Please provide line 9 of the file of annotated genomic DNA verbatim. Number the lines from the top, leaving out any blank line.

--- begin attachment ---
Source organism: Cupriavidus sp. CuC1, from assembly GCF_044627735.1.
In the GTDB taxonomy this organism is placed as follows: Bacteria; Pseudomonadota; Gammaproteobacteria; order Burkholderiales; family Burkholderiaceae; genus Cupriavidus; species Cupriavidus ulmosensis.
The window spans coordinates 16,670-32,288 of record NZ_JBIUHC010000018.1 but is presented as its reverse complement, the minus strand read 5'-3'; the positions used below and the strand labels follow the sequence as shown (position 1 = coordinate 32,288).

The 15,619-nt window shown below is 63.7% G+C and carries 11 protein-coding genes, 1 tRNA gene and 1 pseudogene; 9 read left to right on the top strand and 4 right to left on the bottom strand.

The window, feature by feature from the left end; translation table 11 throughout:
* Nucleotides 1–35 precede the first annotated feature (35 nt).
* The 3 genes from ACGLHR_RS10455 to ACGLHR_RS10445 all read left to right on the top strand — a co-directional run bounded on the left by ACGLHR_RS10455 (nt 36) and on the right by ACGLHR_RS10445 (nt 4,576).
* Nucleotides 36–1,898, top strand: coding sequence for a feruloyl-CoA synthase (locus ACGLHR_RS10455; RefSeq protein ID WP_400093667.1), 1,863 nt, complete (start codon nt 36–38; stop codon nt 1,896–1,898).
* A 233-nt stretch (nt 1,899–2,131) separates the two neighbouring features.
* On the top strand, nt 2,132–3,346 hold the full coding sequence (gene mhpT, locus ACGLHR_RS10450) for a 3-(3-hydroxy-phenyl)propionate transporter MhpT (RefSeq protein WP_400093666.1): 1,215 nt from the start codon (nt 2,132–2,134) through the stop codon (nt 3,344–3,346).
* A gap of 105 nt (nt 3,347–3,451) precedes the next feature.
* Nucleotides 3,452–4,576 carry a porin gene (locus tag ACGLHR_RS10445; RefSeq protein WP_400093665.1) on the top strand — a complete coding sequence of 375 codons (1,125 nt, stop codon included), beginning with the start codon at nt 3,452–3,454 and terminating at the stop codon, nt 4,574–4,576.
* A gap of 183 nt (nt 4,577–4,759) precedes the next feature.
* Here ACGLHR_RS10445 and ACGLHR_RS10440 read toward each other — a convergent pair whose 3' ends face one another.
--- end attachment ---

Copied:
* A 233-nt stretch (nt 1,899–2,131) separates the two neighbouring features.